There is evidence that, even without processing and value addition on agricultural commodities, connecting farmers to markets has increased their incomes as it cuts out middlemen, reduces distances to markets and cost of transport, reduces losses due to lack of markets and delay in transportation, and increases the number of traders and competition. 
The Banks have also intervened in other social protection activities such as school feeding programs, cash transfer activities, rural credit schemes especially for women, and skills development for all, including women and youth. 
This day is being celebrated for the last 35 years but there is no decrease in the people sleeping without food in the world and it is increasing day by day. It is expected that the world population will cross 9 billion in 2050 and about 80 percent people will live in developed countries.  It is very unfortunate that in certain houses the food is wasted whereas there are persons who are not even getting food for a single time and it is the story of every developed and under-developed countries as the half of the food production is wasted every year. 
According to the report of Indian Institute of Public Administration, in India, every year 23 crore ton food, 12 crore fruit and 21 crore vegetables are wasted because of poor distribution system and wastage in good quantity in function, seminars, marriage parties etc. 
Majority of the developed countries are facing the food problem because of increase in population.  According to the official figures, in India with population of 125 crore, 32 crore people are living below the poverty line which is very alarming.
According to AFO, this figure was 23 core 10 lakh in 2009 and there is no change in this situation so far as the increasing trend is concerned. If we see the statistics of 2016 by Global Hunger Index, India comes at 97thposition and it rejects all tall claims of India ranking of development.
Around 24,000 people in the world die every day, not because of any chronic disease but due to hunger and one-third0, which comes 6000 of this figure, falls in India itself. Not only this, about 30 crore poor people sleep without food in the countries who are exporting.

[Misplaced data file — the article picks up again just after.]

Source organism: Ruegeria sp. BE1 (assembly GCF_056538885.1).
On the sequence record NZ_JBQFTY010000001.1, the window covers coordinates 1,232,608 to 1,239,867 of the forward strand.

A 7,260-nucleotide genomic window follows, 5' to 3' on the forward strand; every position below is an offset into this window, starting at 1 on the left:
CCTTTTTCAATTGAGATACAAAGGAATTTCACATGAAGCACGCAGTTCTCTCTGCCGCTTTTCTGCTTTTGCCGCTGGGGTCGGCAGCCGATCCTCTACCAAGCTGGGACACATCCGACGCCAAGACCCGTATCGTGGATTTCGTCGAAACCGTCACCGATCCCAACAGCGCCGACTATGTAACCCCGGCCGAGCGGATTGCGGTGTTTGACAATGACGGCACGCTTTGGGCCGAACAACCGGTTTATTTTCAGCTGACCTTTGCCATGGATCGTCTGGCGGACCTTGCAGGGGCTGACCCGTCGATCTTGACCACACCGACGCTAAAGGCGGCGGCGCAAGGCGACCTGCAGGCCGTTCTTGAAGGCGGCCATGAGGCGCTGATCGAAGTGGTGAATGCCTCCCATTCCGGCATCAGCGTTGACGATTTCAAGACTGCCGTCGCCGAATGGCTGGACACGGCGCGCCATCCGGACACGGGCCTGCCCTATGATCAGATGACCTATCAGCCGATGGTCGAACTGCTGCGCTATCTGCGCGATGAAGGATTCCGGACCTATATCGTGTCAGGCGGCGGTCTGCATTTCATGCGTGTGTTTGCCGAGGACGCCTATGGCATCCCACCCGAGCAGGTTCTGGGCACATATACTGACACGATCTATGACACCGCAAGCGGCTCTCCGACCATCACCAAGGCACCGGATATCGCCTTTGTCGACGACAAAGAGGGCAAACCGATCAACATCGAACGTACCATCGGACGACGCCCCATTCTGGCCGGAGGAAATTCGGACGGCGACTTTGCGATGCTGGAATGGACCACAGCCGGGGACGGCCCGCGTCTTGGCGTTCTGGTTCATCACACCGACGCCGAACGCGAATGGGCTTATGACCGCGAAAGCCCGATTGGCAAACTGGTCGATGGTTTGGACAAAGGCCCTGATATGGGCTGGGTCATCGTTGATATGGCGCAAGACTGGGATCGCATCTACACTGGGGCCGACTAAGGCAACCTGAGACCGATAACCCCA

Frankly speaking, on the one hand there is starvation in the country and on the other hand, lakhs of tons food go waste due to rains and every year there is a loss of Rs.450 crore due to damage of foodgrains.  Despite spending crores of money on the programmes of poverty and food related programmes, mal-nutrition is one of the major problem in our country and children are the victim of this situtaion resulting in their stagnation in physical and mental development as they failed to get the required die at their early age.
At the same time, to become self-sufficient in food, we have to adopt the new techniques of agriculture and with the increase of production, we can solve number of other existing problems.
WFD is celebrated in 150 countries with a view to create awareness and to come out with the solution to eradicate poverty and hunger.  Since half of the world is living without the basic amenities, we should not waste food and respect it and to maintain the balanced development of the world society, it is necessary that there should be overall development of human beings.  The people should get rich diet so that they should live a healthy life coming out of the circle of mal-nutrition.
Last but not the least, the avoid the wastage of foodgrain, India must adopt the recommendations of Dr.Swaminathan by setting up storage points at 150 locations in the country, without wasting any time or invite the private entrepreneurs to construct the scientific storage units by offering the higher storage charges in comparison to the investment involved to repay the bank loans.